Maurice Obstfeld offered his conjecture on the origins of Calvo’s time consistency paper and pursued the implications of this literature for the international monetary system, with special reference to the fact that U.S. public debt serves as the world’s liquid asset. Effectively, the U.S. government is producing and, in some sense, selling the liquidity services of these bonds (the conference keynote presentation by Princeton’s Chris Sims touched on this issue). The credibility problem is central because the safety of these bonds implies a commitment to keep them safe. The presentation by Giancarlo Corsetti (professor, European University Institute) revisited this problem, pointing out that the government’s inability to commit to the safety of its “safe” assets results in welfare losses all around.

Carmen Reinhart’s presentation highlighted the important policy work inspired by Calvo’s contributions in the late 1990s related to inflation stabilization, the determinants of capital flows, contagion, public debt management, the transition of eastern Europe to a market economy, sudden stops, and the Mexican financial crisis.

In his presentation, John Taylor argued that, given the current rate of inflation, to achieve its inflation target of 2 percent the Federal Reserve should continue to tighten monetary conditions. His speech highlighted the value of following a rule as a way to build and maintain credibility, a theme that is present in much of Calvo’s work.

The conference closed with Calvo’s reflections on the three days of discussions, focusing on the lessons he drew from the development of macroeconomics from the mid-1950s to the 1970s. Macroeconomics at the time did not have a framework to think about the future. The dominant model was one with adaptive expectations, and adaptive expectations keep you looking backward. Calvo recalled that he was personally concerned because he was always obsessed with issues of credibility so he could not even formulate the problem. Models with perfect foresight were dismissed because the natural assumption at the time was that prices cannot jump (since they are sticky), so dynamic models with perfect foresight and an initial condition for the price level led to hyperinflations or hyper-deflations even with a constant money supply. It took macroeconomics two decades to grow out of backward-looking economics. The rational expectations revolution helped to develop a framework where we can talk about the future accounting for rational behaviors by economic agents.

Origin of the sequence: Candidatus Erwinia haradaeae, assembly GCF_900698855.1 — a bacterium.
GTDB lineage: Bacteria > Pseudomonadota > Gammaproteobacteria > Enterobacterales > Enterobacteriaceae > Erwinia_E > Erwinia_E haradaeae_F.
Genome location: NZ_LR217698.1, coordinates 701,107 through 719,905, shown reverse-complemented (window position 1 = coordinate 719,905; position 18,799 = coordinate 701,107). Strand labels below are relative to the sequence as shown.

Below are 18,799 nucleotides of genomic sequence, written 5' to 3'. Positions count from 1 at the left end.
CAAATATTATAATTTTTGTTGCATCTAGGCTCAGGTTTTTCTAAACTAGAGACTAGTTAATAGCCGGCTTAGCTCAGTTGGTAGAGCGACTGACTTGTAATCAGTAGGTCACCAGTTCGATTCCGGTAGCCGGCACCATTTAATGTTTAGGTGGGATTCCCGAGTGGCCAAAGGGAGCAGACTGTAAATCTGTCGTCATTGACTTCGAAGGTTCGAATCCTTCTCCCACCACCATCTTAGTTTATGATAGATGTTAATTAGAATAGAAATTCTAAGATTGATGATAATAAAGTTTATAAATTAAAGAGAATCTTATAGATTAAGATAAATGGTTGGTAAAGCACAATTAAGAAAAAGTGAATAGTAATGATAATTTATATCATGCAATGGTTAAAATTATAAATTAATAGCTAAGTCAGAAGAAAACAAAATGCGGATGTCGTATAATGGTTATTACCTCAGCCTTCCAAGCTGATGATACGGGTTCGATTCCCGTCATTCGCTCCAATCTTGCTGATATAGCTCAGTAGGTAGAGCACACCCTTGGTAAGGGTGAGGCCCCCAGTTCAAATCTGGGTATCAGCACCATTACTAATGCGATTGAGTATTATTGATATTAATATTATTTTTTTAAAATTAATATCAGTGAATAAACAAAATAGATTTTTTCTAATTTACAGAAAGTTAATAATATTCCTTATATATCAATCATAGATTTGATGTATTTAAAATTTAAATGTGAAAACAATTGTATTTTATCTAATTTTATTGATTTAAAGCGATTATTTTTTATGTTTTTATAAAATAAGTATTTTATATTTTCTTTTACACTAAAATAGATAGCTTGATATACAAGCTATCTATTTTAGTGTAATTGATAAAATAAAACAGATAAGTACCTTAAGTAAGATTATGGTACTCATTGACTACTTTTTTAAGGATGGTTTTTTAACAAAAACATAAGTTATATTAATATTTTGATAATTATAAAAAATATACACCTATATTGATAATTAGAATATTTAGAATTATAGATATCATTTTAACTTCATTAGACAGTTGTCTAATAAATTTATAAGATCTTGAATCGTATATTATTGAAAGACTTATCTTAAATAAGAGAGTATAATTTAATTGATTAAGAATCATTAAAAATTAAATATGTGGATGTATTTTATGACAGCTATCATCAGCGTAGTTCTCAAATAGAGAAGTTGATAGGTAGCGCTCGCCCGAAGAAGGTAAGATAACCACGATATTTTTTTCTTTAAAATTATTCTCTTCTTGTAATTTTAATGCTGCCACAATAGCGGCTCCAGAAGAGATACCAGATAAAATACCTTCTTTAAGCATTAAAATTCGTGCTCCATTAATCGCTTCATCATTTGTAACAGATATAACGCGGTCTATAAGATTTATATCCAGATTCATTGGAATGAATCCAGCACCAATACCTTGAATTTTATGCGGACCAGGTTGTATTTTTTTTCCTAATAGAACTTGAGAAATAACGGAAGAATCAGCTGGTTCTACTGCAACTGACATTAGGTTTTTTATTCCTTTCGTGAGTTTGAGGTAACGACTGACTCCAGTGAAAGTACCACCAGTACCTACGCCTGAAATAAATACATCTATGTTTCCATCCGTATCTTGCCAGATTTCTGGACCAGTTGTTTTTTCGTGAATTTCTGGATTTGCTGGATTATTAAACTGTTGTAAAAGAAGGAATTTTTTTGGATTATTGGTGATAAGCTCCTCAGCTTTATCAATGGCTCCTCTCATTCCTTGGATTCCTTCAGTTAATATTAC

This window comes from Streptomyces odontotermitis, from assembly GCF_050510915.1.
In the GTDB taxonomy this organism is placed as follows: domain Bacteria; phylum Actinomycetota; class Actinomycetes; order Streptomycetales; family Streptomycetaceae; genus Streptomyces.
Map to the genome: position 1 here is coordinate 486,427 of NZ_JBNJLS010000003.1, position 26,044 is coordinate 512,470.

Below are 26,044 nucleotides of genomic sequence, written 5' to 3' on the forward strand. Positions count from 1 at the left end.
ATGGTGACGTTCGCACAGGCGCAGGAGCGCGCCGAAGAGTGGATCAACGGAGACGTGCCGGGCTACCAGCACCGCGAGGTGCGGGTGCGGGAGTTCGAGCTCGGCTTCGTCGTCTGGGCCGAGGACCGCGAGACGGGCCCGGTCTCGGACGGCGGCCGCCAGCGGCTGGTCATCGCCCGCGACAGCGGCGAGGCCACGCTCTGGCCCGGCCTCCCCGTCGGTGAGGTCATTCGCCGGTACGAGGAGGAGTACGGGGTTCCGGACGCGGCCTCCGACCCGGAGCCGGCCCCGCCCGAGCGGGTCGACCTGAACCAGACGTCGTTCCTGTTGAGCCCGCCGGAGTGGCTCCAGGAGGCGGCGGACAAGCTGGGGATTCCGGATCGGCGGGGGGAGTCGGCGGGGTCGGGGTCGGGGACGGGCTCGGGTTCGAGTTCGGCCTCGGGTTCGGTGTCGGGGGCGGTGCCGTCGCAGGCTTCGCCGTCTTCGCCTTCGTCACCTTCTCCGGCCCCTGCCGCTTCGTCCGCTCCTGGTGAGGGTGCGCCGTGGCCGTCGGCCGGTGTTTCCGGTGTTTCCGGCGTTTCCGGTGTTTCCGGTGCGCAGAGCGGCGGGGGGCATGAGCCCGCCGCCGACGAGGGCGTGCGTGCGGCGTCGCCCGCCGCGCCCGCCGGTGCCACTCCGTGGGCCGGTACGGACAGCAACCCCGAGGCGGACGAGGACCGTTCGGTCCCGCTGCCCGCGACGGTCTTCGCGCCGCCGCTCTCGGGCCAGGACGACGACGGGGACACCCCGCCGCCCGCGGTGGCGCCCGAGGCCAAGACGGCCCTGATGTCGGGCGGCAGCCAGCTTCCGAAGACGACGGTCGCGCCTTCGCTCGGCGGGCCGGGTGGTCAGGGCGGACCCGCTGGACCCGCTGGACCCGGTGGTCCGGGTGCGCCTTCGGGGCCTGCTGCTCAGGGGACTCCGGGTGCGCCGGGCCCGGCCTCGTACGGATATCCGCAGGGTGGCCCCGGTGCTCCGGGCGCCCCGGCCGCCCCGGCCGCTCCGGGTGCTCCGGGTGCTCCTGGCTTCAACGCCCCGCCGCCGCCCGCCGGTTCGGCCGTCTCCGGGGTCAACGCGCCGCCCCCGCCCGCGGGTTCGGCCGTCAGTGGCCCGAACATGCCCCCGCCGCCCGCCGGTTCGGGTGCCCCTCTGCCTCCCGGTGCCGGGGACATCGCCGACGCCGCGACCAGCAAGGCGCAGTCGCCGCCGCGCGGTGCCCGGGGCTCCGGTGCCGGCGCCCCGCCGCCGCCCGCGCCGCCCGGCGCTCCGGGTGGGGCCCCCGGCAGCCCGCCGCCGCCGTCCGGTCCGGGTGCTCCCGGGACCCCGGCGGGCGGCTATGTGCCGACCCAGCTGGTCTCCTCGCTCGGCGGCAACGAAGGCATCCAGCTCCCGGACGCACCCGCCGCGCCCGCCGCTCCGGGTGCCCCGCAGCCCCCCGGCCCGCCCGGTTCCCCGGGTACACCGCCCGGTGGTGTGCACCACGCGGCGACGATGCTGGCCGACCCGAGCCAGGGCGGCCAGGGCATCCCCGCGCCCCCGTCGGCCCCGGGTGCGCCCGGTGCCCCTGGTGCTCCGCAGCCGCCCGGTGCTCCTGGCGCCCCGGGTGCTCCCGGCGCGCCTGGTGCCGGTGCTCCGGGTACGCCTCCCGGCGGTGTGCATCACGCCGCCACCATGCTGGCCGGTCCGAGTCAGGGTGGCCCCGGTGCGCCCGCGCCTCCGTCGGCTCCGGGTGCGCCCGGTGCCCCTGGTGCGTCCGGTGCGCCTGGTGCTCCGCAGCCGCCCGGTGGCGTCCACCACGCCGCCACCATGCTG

Handwritten Notes of an Early Draft of Calvo’s 1983 Paper

Handwritten notes by Maurice Obstfeld on a page of a 1979 draft of Guillermo Calvo's 1983 paper, "Staggered Prices in a Utility-Maximizing Framework."
Source: Maurice Obstfeld.

While one can disagree on the details, models allow us to have insights into the complexities of the real world. The caveat, in Calvo’s own words, is that “models are also cages. Golden cages that prevent you from seeing beyond them. That is why thinking in a more outside-of-the-box way is good. One must be doing that exercise constantly. By the way, for the young generation who are still very productive, that is one very simple way of writing a paper that may be influential.

Pablo Andrés (Andy) Neumeyer is a professor of economics at Universidad Torcuato Di Tella.

Photo: portrait of Paolo Pesenti

Paolo Pesenti is the director of Monetary Policy Research in the Federal Reserve Bank of New York’s Research and Statistics Group.   

Martín Uribe is a professor of economics at Columbia University.

How to cite this post:
Andy Neumeyer, Paolo Pesenti, and Martín Uribe, “The Credibility of Government Policies: Conference in Honor of Guillermo Calvo,” Federal Reserve Bank of New York Liberty Street Economics, June 23, 2023,

The views expressed in this post are those of the author(s) and do not necessarily reflect the position of the Federal Reserve Bank of New York or the Federal Reserve System. Any errors or omissions are the responsibility of the author(s).